Published:
    MARCUSON, ALAN & FRANSES, MICHAEL, Kilims. The Traditional Tapestries Of Turkey. (Exhibition catalogue of the Douglas Hyde Gallery, Trinity College, Dublin). London 1979, no. 2 *** VOK, IGNAZIO, Vok Collection. Anatolia. Kilims and other Flatweaves from Anatolia. (Text by Udo Hirsch) Munich 1997, no. 44

  • Aksaray Kilim

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    • Lot106
    • OriginCentral Anatolia, Konya region
    • Dimensions391 x 142 cm
    • Age18th century
    • Estimate EUR8,000 - 10,000
    VOK Collection, Anatolia 67

    In this two-panel Aksaray kilim, the extremely fine weave has resulted in a precise drawing. Any connoisseur of Anatolian weavings will be enchanted by its magnificent colours; it is considered the most beautiful surviving example. Four large hexagons oppose each other in the white field, their sides decorated with horizontal arms and small stepped diamonds. Four rows of smaller octagons are interspersed between them. A horizontal row of six amulets placed at the exact centre of the field constitutes the pivotal point of the precisely drawn, mirror-image composition. A red-ground border of double serrated diamonds surrounds the entire field, clearly separating this section from the two unusually long elems whose motifs relate to the field and border designs. – The kilim was probably made by a group of settled Hotamis Turkmen in the Aksaray region. Hirsch writes that it was used for a funeral and later donated to the local mosque. – Signs of age and wear, small holes, slightly reduced ends. Backed with canvas.

    Literature:
    ESKENAZI, JOHNNY (publ.), Kilim anatolici. Milan 1984, pl. 11

    Published:
    VOK, IGNAZIO, Vok Collection. Anatolia. Kilims and other Flatweaves from Anatolia. (Text by Udo Hirsch) Munich 1997, no. 67

  • Karaman Prayer Kilim,

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    • Lot107
    • Originsouthern Central Anatolia
    • Dimensions185 x 100 cm
    • Age18th century
    • Estimate EUR2,500 - 3,300
    VOK Collection, Anatolia 12

    This early prayer kilim presents a plain red mihrab which is slim as a tower and topped by a slender pointed arch. The two triangular compartments flanking the arch are woven in changing shades of blue and green. Two wide borders with interlocked outlines are decorated with double arrow motifs in diverse colours. The ground glimpsed beneath the double arrow devices adds a slight vibrancy to the solemn appearance of the field. The composition of a very few designs positioned with assurance is highly balanced, creating a vigorous and confident appearance. Herrmann who first published the kilim in 1986 assumes a date in the 18th century, pointing not only to the style but also to the quality of the colours and the presence of lazy lines. We feel that the date proposed by Hirsch (2nd half 19th century) is too conservative. A further example from the same group was exhibited in Cleveland, Ohio, in 1986. – Good condition, backed with canvas.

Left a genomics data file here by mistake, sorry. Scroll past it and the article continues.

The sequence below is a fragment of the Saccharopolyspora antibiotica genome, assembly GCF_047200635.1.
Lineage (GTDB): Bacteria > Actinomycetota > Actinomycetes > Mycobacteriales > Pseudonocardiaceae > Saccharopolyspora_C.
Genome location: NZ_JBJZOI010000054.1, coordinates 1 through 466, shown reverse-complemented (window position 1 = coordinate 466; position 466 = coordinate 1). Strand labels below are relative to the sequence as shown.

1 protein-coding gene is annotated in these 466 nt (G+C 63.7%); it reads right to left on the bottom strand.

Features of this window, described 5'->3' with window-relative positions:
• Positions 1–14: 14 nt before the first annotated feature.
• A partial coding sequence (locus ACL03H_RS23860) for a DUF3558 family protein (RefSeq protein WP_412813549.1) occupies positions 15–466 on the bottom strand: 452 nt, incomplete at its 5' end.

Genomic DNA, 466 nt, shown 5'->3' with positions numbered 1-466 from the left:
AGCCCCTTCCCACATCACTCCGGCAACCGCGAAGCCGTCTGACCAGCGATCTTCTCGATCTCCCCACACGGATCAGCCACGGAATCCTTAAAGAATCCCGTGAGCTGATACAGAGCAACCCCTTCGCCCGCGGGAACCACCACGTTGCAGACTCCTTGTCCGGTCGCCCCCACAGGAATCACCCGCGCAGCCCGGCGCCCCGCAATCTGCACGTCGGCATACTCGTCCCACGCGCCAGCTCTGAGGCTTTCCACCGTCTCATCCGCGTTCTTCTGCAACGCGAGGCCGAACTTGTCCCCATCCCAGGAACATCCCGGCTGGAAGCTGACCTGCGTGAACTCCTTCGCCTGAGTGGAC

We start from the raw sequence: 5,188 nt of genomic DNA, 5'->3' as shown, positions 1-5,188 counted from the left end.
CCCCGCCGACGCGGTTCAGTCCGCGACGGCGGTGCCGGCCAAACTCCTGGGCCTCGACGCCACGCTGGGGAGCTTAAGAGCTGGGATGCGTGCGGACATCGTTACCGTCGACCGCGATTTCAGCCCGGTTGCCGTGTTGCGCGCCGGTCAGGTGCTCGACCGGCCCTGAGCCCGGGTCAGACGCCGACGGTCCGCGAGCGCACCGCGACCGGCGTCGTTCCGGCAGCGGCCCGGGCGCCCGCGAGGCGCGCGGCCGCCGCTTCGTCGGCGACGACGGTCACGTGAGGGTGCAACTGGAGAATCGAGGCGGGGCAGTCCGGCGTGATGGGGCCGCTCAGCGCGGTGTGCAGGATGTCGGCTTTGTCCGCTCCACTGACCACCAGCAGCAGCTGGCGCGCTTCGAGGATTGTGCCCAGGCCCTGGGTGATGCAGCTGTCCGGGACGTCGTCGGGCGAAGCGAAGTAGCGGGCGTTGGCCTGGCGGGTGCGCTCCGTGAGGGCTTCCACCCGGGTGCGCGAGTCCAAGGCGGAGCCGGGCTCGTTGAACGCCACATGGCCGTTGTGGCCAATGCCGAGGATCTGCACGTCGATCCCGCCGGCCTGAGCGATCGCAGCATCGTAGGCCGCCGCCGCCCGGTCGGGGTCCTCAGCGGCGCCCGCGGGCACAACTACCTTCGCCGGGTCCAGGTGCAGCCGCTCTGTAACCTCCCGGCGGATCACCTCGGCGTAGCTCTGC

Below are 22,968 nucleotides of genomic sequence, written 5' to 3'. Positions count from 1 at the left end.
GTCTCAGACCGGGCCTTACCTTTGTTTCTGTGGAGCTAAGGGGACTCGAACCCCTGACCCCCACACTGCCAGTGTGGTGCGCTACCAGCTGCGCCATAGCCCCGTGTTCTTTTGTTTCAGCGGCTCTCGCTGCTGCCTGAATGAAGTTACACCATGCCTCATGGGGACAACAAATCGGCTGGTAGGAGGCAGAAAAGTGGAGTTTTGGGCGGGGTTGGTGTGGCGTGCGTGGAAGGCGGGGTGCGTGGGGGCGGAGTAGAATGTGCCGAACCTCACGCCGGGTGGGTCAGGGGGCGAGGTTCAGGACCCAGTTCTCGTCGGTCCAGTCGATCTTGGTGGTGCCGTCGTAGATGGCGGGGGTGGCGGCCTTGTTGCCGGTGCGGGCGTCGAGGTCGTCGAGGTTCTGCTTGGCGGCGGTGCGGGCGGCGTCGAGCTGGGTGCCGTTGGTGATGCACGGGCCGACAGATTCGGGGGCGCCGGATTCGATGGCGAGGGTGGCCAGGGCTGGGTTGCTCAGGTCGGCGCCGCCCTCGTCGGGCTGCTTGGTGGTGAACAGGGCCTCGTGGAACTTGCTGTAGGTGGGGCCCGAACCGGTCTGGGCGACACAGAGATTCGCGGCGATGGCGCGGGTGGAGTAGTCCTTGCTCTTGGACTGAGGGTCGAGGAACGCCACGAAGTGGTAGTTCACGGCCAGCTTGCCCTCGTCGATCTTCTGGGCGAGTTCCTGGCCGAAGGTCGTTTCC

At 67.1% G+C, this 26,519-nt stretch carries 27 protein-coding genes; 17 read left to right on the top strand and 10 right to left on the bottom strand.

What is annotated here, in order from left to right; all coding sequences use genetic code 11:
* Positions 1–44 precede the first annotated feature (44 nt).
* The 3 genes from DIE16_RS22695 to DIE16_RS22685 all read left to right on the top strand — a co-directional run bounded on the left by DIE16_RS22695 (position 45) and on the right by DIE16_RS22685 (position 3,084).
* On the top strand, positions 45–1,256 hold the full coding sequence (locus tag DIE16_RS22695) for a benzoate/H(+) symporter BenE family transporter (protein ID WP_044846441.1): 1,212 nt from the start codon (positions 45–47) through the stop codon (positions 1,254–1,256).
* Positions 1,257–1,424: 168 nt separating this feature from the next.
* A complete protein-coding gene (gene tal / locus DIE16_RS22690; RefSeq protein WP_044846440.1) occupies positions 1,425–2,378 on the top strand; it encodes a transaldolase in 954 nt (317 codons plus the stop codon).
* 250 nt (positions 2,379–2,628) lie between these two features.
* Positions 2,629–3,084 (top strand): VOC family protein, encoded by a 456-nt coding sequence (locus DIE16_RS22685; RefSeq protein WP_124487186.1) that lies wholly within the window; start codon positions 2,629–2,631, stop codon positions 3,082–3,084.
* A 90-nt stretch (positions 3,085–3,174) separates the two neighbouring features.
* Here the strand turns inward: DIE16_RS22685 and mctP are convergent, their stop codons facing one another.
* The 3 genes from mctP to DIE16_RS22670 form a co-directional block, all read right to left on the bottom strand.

Literature:
    HALI 32, London 1886, p. 99

    Published:
    HERRMANN, EBERHART, Seltene Orientteppiche VIII. Munich 1986, no. 13 *** VOK, IGNAZIO, Vok Collection. Anatolia. Kilims and other Flatweaves from Anatolia. (Text by Udo Hirsch) Munich 1997, no. 12

  • Sivrihisar Niche Kilim

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    • Lot108
    • Originwestern Central Anatolia, Eskisehir province
    • Dimensions120 x 90 cm
    • Agemid 19th century
    • Estimate EUR3,000 - 4,000
    VOK Collection, Anatolia 11

    This delightful small kilim is impressive on account of its powerful design vocabulary and beautiful colours. The aubergine mihrab is topped by a small, roof-like arch with an attached diamond-shaped point in the same aubergine colour. The mihrab contains two hexagons divided into triangular colour sections and, above these, two red devices attached at the sides and outlined in white cross shapes. Four of the same devices outlined in crosses are aligned horizontally in the inner elem stripe, where they appear in different colours (aubergine, blue, yellow and red). Four red shapes protrude laterally into the blue-green section above the arch. The bold house-like designs seen in the wide white-ground border are known as "kümbet" in Anatolia. Reminiscent of a yurt, their shape may be a distant memory of the nomadic origins of a tribe that became settled a long time ago. Hirsch writes that the kilim was made in a Yerli village located between Kütahya and Sivrihisar, stating that it was used as a wall niche curtain. In our opinion, the small format may indicate that the kilim was intended as a prayer rug. However, the absence of the typical signs of wear would contradict this idea. A further example of this extremely rare group is kept in the Vakiflar Museum, Istanbul (inv. no. 61). – Good condition.

    Literature:
    BALPINAR, BELKIS & HIRSCH, UDO, Flachgewebe des Vakiflar-Museums Istanbul. Wesel 1982, pl. 63 *** RAGETH, JÜRG, Kilim. Rome 1986, no. 13

    Published:
    VOK, IGNAZIO, Vok Collection. Anatolia. Kilims and other Flatweaves from Anatolia. (Text by Udo Hirsch) Munich 1997, no. 11